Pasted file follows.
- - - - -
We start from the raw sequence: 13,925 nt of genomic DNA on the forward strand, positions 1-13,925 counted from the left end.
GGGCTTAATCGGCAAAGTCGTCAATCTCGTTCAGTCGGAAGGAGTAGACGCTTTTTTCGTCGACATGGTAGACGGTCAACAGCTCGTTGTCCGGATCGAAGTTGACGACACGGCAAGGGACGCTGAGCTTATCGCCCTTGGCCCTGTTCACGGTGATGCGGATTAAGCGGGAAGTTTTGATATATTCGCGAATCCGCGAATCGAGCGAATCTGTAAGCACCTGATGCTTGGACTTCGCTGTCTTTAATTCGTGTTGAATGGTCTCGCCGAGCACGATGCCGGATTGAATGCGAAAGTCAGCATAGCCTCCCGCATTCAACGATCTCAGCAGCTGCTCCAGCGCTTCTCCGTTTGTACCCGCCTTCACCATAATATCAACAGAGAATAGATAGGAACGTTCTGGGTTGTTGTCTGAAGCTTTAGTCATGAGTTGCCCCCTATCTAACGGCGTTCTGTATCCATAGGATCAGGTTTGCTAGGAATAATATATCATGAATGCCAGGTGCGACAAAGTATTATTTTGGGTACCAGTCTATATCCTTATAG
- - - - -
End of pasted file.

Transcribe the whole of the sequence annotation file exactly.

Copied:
We start from the raw sequence: 13,925 nt of genomic DNA on the forward strand, positions 1-13,925 counted from the left end.
GGGCTTAATCGGCAAAGTCGTCAATCTCGTTCAGTCGGAAGGAGTAGACGCTTTTTTCGTCGACATGGTAGACGGTCAACAGCTCGTTGTCCGGATCGAAGTTGACGACACGGCAAGGGACGCTGAGCTTATCGCCCTTGGCCCTGTTCACGGTGATGCGGATTAAGCGGGAAGTTTTGATATATTCGCGAATCCGCGAATCGAGCGAATCTGTAAGCACCTGATGCTTGGACTTCGCTGTCTTTAATTCGTGTTGAATGGTCTCGCCGAGCACGATGCCGGATTGAATGCGAAAGTCAGCATAGCCTCCCGCATTCAACGATCTCAGCAGCTGCTCCAGCGCTTCTCCGTTTGTACCCGCCTTCACCATAATATCAACAGAGAATAGATAGGAACGTTCTGGGTTGTTGTCTGAAGCTTTAGTCATGAGTTGCCCCCTATCTAACGGCGTTCTGTATCCATAGGATCAGGTTTGCTAGGAATAATATATCATGAATGCCAGGTGCGACAAAGTATTATTTTGGGTACCAGTCTATATCCTTATAG